Presentation by Dr. Jose Picart, Vice Provost for Diversity and African-American Affairs, NCSU

Libraries continue to struggle with the idea of being a business or adopted a business model.  One of the facets of this model is to figure out where diversity fits and how we can customize our products and services to our different patron needs.

The biggest challenge is trying to define and understand what is diversity.  A few definitions from the group:

  • a gathering of differences and similarities
  • recognizing and accepting (if not agreeing) what ways we are different from one another
  • valuing and blending the differences
  • broadly defined, has benefits and challenges, results from the interaction between people who are difference and everyone is valued, respected, and included.

Once we understand what diversity is, we need to know how is presents itself in the library:

  • patrons: students, faculty, staff, alumni, affiliates, etc.
  • staff: faculty, professional, para-professional, clerks, etc.
  • subject expertise or specialty
  • gender, race, sexual orientation, religion, etc.
  • public services versus non-public services
  • administration versus the rest of the staff
  • tenured versus non-tenured
  • digital divide: those who have their own technology or possess high skills versus those who don’t
  • MLS versus non-MLS
  • day versus night staff
  • undergraduate versus graduate students

Libraries perform many functions and hold similar values to businesses:

  • excellent customer service
  • budget and fiscal responsibilities
  • facilities management
  • connecting people with information resources
  • rapid turn around time or delivery or materials
  • instruction, reference, ILL, printing, photocopying, document delivery, lending, borrowing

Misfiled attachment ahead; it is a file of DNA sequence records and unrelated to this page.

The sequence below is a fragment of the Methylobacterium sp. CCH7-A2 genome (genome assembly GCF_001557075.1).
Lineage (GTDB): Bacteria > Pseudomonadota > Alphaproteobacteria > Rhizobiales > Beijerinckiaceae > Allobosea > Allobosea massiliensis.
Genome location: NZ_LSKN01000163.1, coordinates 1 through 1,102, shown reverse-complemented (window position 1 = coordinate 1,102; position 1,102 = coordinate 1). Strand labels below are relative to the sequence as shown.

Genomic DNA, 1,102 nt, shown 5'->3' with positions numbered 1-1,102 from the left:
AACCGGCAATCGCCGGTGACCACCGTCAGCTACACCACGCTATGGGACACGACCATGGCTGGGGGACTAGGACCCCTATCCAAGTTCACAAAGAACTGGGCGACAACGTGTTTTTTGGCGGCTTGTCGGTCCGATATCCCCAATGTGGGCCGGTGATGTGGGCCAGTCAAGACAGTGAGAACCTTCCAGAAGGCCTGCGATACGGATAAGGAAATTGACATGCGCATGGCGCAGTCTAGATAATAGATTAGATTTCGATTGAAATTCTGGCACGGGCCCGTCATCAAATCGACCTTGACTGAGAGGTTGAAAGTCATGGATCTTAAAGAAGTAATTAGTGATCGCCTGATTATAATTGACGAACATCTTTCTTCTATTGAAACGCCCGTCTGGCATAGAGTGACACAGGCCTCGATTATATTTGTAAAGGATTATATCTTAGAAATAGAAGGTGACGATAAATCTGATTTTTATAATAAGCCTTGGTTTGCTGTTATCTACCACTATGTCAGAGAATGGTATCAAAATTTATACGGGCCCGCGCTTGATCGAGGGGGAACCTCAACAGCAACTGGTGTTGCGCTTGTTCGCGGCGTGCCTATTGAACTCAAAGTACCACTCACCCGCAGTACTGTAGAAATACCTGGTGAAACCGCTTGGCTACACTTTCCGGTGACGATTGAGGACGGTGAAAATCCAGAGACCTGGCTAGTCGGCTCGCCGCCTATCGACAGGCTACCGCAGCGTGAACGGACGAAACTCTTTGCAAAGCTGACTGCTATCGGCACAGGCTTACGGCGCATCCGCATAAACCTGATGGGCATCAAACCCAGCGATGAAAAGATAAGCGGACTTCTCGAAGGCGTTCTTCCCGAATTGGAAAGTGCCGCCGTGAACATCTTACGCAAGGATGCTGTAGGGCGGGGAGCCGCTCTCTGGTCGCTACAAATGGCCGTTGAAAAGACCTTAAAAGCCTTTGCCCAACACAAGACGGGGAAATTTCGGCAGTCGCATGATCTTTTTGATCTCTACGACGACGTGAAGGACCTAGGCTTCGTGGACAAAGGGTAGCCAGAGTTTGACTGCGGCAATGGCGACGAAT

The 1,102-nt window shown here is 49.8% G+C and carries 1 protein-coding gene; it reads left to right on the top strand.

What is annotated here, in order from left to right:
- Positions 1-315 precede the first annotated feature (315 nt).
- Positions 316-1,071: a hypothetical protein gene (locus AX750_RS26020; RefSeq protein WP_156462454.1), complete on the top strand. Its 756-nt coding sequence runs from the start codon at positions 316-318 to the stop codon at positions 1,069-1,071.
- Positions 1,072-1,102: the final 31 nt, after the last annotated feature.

• off site shelving/storage
  • managing these services
  • interacting with vendors- publishers
  • partnering with other campus units or consortia
  • training and staff development
  • publicizing events and services: blogs, wikis, web sites, campus and/or library orientations
  • outreach
  • public services referrals
  • mission/vision/values/strategic planning for the future
  • internal and external customers
  • competing for donors or funding
  • valuable campus real estate
  • services which we don’t make, but actually lose money providing
  • provide IT support

We also have mechanisms in place to tell whether or not we are doing a good job:

  • patron feedback
  • circulation/gate count/download statistics
  • financial support from campus and/or donors
  • new services
  • staff turnover and retention
  • attendance at events or classes
  • number of ILL requests processed
  • turn around time of material delivery
  • partnerships and collaborations with other organization both on and off campus
  • expansion of collection or numbers of volumes sent to off site facilities

I really enjoyed this presentation and it got me thinking a bit broadly. I am not sure if this is really the “matter of survival” that is being portrayed?????? I may argue that more problems are issues are centered around situational or position than with diversity. I think we need to listen to the voices that we may not have been paying attention to previously, and that will help us drive change or re-shape our environments.

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